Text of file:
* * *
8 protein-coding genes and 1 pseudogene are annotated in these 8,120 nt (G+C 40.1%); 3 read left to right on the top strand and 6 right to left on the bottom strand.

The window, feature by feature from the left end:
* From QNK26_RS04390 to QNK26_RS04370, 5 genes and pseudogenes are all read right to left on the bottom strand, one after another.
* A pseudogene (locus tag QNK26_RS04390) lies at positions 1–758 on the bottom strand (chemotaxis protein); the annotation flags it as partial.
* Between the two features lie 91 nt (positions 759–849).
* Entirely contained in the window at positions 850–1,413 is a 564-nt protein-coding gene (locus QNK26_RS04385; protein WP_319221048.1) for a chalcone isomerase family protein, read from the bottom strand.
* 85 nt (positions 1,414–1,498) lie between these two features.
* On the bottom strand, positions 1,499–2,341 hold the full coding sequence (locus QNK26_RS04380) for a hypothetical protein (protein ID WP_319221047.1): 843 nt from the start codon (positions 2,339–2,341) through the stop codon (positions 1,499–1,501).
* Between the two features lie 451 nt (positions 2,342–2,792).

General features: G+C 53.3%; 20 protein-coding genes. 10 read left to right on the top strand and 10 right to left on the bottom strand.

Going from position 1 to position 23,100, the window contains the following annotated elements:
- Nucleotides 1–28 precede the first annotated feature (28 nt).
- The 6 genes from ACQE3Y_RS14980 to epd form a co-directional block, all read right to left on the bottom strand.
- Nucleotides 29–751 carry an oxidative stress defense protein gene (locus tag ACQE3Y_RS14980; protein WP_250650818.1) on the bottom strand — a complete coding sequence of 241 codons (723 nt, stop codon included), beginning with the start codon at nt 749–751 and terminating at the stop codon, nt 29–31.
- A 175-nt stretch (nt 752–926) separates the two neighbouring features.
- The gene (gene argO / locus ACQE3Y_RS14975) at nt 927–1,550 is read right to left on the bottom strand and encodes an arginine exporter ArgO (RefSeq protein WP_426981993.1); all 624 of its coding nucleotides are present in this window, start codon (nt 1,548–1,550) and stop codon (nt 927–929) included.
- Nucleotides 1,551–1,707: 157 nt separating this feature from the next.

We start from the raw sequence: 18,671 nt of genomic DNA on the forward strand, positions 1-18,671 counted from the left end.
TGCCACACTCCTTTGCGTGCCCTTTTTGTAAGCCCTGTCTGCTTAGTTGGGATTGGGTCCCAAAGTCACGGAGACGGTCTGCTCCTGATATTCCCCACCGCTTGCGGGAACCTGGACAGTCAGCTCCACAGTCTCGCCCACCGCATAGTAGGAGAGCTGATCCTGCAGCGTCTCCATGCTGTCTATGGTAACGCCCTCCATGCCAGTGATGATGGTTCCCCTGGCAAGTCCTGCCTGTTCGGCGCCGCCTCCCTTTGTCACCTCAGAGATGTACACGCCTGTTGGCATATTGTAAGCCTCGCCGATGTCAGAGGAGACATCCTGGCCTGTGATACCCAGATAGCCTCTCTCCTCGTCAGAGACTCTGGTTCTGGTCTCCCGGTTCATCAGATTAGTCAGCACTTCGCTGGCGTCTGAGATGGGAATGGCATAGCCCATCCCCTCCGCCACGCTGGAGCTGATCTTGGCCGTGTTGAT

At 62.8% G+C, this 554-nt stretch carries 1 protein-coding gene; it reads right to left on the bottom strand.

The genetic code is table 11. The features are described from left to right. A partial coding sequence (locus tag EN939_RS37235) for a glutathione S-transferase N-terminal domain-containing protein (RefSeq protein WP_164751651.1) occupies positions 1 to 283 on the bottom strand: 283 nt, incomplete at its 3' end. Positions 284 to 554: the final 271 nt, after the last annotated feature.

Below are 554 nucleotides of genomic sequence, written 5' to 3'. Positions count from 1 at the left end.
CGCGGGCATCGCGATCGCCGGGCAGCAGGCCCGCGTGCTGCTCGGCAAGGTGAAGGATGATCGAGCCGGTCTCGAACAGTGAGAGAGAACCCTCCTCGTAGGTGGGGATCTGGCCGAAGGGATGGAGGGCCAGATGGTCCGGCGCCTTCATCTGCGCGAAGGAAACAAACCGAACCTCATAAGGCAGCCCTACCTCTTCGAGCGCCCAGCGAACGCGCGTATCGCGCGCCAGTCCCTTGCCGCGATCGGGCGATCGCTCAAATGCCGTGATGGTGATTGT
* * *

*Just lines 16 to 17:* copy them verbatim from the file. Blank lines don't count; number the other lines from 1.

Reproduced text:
- The gene (gene argO / locus ACQE3Y_RS14975) at nt 927–1,550 is read right to left on the bottom strand and encodes an arginine exporter ArgO (RefSeq protein WP_426981993.1); all 624 of its coding nucleotides are present in this window, start codon (nt 1,548–1,550) and stop codon (nt 927–929) included.
- Nucleotides 1,551–1,707: 157 nt separating this feature from the next.